By Patricia Houlihan, courtesy of Chicago Booth
When Joanne Smith joined the Rehabilitation Institute of Chicago in 1992 as an attending physician, she didn’t plan on getting an MBA.
But while on assignment at the University of Chicago Medical Center, she saw the marketing implications of how doctors made decisions about disabled patients. That experience led her to Chicago Booth’s Evening MBA program in 2000.
Six years later, Smith was named president and the first female CEO of RIC, where she bridges medicine with the business of health care at the nation’s No. 1 physical medicine and clinical rehabilitation facility. Chicago magazine recently named her to its list of top doctors, and she also earned Chicago Booth’s 2008 Distinguished Public Service/Public Sector Alumni Award.
She finds RIC to be a very hopeful place. “We harness the powerful spirit of each patient as they work toward recovery and ability. RIC is an incredibly uplifting place.”
It was the same experience Smith had at an amputee clinic for children as a medical student. “The waiting room was filled with kids who had obvious, significant disabilities, but they were all playing and laughing. It was like a kid’s birthday party in there,” she says. “I followed a few patients through their medical evaluations that same day and was very moved by this particular field.”
Injured Veteran Looks to RIC
Months after she was appointed CEO, the family of Sgt. Eric Edmundson arrived at RIC with him in the back of their minivan, looking for help.
In the fall of 2005, Sgt. Edmundson had sustained serious blast injuries in Iraq in the fall of 2005: shrapnel wounds to his right leg and abdomen, two fractured vertebrae, and a traumatic brain injury. At a hospital in Bagdad, he suffered a heart attack, losing oxygen to his brain for 30 minutes. Transported to a hospital in Germany and stabilized, he then went to Walter Reed Army Medical Center, where he spent six weeks before being sent to a polytrauma center run by the Department of Veterans Affairs.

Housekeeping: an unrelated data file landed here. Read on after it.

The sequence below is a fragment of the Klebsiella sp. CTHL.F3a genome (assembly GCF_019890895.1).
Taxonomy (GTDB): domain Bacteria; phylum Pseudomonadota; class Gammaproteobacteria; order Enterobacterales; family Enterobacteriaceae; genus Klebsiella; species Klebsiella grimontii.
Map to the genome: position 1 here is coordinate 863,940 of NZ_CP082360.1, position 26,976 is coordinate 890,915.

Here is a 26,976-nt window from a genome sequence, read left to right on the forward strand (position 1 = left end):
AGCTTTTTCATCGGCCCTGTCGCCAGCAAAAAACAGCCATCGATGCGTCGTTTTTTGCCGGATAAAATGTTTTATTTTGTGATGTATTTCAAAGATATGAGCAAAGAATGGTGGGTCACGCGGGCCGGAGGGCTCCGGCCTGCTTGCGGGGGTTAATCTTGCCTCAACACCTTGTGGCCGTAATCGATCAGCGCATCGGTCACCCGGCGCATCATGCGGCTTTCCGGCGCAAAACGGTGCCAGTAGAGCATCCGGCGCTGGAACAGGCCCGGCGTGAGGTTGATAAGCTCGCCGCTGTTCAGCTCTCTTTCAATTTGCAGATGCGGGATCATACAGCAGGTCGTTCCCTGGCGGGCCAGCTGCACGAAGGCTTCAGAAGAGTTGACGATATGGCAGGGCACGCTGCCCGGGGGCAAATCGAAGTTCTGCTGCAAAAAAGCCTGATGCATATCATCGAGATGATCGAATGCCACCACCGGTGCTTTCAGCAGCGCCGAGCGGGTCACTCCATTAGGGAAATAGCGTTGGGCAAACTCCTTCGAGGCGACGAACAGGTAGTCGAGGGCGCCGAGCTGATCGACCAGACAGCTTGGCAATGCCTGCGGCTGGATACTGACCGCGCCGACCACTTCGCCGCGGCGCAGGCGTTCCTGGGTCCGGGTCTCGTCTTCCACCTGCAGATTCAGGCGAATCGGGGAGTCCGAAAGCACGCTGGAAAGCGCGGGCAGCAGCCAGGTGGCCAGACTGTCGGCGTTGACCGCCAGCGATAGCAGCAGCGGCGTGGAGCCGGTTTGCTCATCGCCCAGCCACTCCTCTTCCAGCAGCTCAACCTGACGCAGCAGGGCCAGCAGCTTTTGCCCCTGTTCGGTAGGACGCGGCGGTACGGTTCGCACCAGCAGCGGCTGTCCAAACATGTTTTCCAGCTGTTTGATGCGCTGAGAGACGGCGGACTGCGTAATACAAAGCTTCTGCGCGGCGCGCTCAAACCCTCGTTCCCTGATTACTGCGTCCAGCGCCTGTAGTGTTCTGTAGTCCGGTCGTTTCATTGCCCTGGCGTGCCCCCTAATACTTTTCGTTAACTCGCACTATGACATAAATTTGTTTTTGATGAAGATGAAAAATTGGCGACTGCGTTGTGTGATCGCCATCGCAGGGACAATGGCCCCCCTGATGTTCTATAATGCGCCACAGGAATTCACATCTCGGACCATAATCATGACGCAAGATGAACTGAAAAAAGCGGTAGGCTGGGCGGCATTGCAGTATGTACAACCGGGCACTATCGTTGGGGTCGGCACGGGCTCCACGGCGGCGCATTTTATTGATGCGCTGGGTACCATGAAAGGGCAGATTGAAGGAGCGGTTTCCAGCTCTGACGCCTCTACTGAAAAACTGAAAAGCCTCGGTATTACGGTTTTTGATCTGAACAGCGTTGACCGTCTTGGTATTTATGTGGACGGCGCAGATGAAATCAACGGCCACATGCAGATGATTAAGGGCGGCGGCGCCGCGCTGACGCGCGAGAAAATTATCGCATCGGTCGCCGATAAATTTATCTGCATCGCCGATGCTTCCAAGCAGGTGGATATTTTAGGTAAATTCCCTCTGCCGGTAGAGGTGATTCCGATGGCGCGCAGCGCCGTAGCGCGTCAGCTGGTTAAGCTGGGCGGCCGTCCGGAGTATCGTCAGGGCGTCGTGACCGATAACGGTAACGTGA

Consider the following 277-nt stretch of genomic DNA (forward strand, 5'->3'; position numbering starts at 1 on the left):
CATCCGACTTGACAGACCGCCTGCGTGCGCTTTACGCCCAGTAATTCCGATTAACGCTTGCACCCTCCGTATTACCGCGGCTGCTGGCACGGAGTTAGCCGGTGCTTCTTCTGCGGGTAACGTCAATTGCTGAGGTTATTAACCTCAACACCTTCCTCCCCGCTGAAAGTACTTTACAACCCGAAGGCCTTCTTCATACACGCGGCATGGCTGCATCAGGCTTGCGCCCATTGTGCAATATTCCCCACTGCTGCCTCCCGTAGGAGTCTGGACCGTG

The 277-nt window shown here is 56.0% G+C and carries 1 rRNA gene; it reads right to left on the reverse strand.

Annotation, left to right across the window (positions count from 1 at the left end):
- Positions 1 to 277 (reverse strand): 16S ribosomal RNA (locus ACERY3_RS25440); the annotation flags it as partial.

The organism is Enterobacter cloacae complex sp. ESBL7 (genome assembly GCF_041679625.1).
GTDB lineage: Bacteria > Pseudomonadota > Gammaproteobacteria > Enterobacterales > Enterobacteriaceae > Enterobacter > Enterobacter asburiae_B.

But Edmundson‘s rehabilitation regimen there was inconsistent, and the VA hospital was full of elderly veterans, his father, Edgar Edmundson told the New York Times. When Sgt. Edmundson, unable to walk or talk, was discharged and assigned to a nursing home, the family took their 22-year-old son—the married father of a 2-year-old—to RIC.
“Within the first month at RIC, he was responding, waking up. He was mobile,” Smith says. Because Sgt. Edmondson remained on active duty status with the Army, the Department of Defense rather than the VA provided his military insurance policy, which gave the family the option of civilian medical centers.
Dr. Smith Goes to Washington
To Smith, it was a natural fit. RIC had been treating complex brain injuries for years, while the VA hospitals had focused on chronic medical care for aging veterans. She traveled to Washington, D.C. and met with Illinois Sen. Dick Durbin to explain what she had learned through Edmundson‘s case—and to offer to help.
Durbin introduced her to senior Pentagon officials, whom Smith found highly receptive. “I said, instead of trying to start up and learn how to deliver rehabilitation for catastrophic injury; the DoD ought to rely on the best in the world for this care. And frankly, we can help immediately.”
Within 24 hours, RIC had a contract with TRICARE, the health care program of the Defense Department’s Military Health System. Smith and her staff also worked with Durbin’s office on a bill, and within three months, legislation was introduced to extend civilian health care to severely injured soldiers. Three months later, the bill passed.
Publicity surrounding the new law brought more military patients to RIC, but hardly a flood, despite the growing number of soldiers suffering traumatic brain injuries. The culture of the military is unique, and many families are unaware that they can seek care at a civilian facility, Smith says. “But because of Sen. Durbin’s legislation, they now have a choice. The families who do their homework end up here.”
At RIC, Edmundson learned to walk and to communicate with the help of an electronic device. He was discharged in June 2007.
“Here‘s a young man who was going to be relegated to a nursing home for the next 60 years or so, the remainder of his life,” Smith says. “Instead, he went home from RIC and walked into the arms of his wife, while his 2-year-old daughter gleefully ran around his legs.”
Originally published on April 27, 2009.